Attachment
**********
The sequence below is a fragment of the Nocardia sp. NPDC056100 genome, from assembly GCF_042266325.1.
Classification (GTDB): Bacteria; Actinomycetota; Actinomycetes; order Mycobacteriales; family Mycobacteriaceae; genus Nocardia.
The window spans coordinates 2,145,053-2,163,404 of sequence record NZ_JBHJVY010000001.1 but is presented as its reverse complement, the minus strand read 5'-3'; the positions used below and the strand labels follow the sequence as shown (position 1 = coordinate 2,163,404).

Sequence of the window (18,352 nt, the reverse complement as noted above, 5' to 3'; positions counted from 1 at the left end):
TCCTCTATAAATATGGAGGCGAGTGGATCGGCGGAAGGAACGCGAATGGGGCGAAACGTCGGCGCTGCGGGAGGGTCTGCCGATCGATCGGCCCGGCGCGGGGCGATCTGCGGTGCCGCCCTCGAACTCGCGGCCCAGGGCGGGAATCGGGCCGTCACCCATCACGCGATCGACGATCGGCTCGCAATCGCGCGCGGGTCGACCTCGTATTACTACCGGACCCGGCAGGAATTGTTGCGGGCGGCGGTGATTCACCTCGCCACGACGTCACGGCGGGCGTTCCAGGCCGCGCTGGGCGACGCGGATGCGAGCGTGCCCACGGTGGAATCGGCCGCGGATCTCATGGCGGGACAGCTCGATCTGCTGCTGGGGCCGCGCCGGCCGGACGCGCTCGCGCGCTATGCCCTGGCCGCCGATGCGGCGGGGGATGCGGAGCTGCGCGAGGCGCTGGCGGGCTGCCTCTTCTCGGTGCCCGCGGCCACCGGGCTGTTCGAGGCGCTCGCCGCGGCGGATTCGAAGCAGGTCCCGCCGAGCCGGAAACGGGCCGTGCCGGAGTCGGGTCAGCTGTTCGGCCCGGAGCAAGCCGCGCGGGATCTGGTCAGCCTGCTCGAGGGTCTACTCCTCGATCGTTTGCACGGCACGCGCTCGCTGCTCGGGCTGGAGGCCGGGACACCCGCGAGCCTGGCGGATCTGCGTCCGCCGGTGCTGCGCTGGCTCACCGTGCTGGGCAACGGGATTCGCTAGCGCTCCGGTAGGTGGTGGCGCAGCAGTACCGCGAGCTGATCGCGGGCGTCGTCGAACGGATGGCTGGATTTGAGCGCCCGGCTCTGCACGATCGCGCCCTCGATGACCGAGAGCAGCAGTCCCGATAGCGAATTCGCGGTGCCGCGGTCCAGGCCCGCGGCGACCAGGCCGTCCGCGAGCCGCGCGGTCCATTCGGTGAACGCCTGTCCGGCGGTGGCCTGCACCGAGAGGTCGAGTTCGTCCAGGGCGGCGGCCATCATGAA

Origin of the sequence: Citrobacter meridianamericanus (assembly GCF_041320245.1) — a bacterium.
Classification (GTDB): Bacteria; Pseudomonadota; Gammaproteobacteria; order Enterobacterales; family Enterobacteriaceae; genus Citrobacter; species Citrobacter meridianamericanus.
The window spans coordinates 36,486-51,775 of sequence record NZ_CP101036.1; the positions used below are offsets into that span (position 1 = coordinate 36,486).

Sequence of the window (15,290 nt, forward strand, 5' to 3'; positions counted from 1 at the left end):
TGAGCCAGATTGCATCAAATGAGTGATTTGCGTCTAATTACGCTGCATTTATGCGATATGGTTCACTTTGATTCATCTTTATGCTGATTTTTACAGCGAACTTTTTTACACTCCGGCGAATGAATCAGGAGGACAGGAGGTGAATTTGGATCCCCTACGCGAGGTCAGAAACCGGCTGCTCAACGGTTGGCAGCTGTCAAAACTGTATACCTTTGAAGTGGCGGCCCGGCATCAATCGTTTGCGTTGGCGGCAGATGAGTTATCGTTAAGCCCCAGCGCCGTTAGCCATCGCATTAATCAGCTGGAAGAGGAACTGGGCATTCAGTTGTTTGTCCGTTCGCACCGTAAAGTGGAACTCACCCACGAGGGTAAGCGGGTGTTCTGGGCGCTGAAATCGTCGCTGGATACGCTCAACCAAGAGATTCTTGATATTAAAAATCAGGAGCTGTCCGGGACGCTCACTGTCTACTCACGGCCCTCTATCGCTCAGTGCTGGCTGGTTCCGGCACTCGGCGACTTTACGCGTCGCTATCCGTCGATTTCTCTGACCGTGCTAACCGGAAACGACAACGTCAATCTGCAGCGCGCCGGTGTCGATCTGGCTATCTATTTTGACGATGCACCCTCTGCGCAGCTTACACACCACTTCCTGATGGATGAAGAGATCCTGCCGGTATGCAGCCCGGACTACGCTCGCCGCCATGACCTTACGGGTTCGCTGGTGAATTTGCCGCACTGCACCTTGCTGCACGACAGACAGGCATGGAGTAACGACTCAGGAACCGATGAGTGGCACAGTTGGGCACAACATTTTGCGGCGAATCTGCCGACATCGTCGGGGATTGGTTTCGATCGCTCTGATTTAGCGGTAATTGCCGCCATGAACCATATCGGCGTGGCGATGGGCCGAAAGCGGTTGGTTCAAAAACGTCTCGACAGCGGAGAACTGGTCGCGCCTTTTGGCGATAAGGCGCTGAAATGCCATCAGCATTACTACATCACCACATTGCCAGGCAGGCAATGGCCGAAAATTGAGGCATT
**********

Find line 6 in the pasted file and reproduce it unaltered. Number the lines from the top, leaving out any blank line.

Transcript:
Origin of the sequence: Citrobacter meridianamericanus (assembly GCF_041320245.1) — a bacterium.